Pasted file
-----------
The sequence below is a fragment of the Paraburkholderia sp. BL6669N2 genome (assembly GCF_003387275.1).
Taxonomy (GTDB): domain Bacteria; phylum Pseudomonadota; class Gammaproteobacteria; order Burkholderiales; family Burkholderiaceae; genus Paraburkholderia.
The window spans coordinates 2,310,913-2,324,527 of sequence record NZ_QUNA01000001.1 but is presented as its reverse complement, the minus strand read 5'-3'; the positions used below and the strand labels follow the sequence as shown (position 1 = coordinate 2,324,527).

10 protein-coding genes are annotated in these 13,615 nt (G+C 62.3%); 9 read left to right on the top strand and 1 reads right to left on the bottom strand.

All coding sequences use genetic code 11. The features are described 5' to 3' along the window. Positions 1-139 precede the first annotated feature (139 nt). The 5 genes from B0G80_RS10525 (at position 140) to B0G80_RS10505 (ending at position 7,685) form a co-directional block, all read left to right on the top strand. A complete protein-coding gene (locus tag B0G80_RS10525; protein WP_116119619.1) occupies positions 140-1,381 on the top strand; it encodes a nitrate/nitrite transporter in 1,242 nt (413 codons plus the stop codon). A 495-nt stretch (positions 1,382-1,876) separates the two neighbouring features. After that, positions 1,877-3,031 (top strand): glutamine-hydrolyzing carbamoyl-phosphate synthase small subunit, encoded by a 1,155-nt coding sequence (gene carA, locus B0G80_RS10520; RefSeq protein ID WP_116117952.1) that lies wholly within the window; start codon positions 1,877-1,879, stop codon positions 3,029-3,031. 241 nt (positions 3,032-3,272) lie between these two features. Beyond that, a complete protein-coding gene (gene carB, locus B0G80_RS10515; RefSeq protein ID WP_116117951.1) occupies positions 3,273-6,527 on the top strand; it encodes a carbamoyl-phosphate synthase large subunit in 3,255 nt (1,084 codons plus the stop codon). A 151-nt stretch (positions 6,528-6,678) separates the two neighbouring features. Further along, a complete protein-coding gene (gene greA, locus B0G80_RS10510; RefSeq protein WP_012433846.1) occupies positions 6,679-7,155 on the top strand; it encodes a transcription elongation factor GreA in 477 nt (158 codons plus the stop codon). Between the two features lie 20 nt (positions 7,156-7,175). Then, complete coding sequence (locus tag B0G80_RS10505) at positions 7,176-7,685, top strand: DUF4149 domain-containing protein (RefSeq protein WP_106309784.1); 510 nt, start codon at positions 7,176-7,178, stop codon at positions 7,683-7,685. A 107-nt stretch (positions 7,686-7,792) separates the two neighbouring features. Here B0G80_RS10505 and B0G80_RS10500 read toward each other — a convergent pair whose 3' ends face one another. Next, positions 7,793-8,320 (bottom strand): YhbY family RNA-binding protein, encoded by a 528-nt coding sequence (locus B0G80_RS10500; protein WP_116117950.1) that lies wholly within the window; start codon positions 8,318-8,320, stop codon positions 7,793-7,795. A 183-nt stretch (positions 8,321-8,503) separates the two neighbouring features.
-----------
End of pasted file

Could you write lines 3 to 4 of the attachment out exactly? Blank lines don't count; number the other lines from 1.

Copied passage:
The window spans coordinates 2,310,913-2,324,527 of sequence record NZ_QUNA01000001.1 but is presented as its reverse complement, the minus strand read 5'-3'; the positions used below and the strand labels follow the sequence as shown (position 1 = coordinate 2,324,527).

10 protein-coding genes are annotated in these 13,615 nt (G+C 62.3%); 9 read left to right on the top strand and 1 reads right to left on the bottom strand.